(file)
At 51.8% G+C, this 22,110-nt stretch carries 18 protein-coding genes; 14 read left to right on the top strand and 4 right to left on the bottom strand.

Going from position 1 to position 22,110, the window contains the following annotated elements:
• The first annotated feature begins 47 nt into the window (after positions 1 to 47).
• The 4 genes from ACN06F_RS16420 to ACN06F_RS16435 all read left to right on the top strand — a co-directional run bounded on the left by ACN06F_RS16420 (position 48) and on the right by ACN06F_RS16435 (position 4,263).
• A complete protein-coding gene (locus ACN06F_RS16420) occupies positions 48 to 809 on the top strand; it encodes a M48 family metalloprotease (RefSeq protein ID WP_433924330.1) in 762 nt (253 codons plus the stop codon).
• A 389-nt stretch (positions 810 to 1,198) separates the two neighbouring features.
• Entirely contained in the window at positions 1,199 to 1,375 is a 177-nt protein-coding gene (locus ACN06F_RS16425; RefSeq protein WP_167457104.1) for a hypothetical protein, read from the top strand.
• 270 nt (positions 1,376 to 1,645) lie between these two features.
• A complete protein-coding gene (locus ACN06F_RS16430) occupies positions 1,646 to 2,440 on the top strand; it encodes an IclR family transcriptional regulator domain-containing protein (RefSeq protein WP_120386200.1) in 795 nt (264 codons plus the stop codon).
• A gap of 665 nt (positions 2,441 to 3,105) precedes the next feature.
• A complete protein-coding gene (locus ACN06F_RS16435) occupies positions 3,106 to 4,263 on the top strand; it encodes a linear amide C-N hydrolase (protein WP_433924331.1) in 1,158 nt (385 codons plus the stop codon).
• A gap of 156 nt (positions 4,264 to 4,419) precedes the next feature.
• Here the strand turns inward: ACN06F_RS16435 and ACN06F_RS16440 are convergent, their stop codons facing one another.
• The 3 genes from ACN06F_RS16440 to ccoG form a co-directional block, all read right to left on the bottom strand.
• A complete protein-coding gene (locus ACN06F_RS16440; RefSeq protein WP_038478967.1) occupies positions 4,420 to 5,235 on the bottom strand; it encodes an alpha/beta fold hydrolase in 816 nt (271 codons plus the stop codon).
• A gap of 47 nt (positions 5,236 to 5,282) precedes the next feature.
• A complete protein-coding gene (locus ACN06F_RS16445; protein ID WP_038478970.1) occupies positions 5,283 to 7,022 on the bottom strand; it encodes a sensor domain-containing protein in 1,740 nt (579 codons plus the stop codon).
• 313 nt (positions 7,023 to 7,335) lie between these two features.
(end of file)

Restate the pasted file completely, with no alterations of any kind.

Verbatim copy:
At 51.8% G+C, this 22,110-nt stretch carries 18 protein-coding genes; 14 read left to right on the top strand and 4 right to left on the bottom strand.

Going from position 1 to position 22,110, the window contains the following annotated elements:
• The first annotated feature begins 47 nt into the window (after positions 1 to 47).
• The 4 genes from ACN06F_RS16420 to ACN06F_RS16435 all read left to right on the top strand — a co-directional run bounded on the left by ACN06F_RS16420 (position 48) and on the right by ACN06F_RS16435 (position 4,263).
• A complete protein-coding gene (locus ACN06F_RS16420) occupies positions 48 to 809 on the top strand; it encodes a M48 family metalloprotease (RefSeq protein ID WP_433924330.1) in 762 nt (253 codons plus the stop codon).
• A 389-nt stretch (positions 810 to 1,198) separates the two neighbouring features.
• Entirely contained in the window at positions 1,199 to 1,375 is a 177-nt protein-coding gene (locus ACN06F_RS16425; RefSeq protein WP_167457104.1) for a hypothetical protein, read from the top strand.
• 270 nt (positions 1,376 to 1,645) lie between these two features.
• A complete protein-coding gene (locus ACN06F_RS16430) occupies positions 1,646 to 2,440 on the top strand; it encodes an IclR family transcriptional regulator domain-containing protein (RefSeq protein WP_120386200.1) in 795 nt (264 codons plus the stop codon).
• A gap of 665 nt (positions 2,441 to 3,105) precedes the next feature.
• A complete protein-coding gene (locus ACN06F_RS16435) occupies positions 3,106 to 4,263 on the top strand; it encodes a linear amide C-N hydrolase (protein WP_433924331.1) in 1,158 nt (385 codons plus the stop codon).
• A gap of 156 nt (positions 4,264 to 4,419) precedes the next feature.
• Here the strand turns inward: ACN06F_RS16435 and ACN06F_RS16440 are convergent, their stop codons facing one another.
• The 3 genes from ACN06F_RS16440 to ccoG form a co-directional block, all read right to left on the bottom strand.
• A complete protein-coding gene (locus ACN06F_RS16440; RefSeq protein WP_038478967.1) occupies positions 4,420 to 5,235 on the bottom strand; it encodes an alpha/beta fold hydrolase in 816 nt (271 codons plus the stop codon).
• A gap of 47 nt (positions 5,236 to 5,282) precedes the next feature.
• A complete protein-coding gene (locus ACN06F_RS16445; protein ID WP_038478970.1) occupies positions 5,283 to 7,022 on the bottom strand; it encodes a sensor domain-containing protein in 1,740 nt (579 codons plus the stop codon).
• 313 nt (positions 7,023 to 7,335) lie between these two features.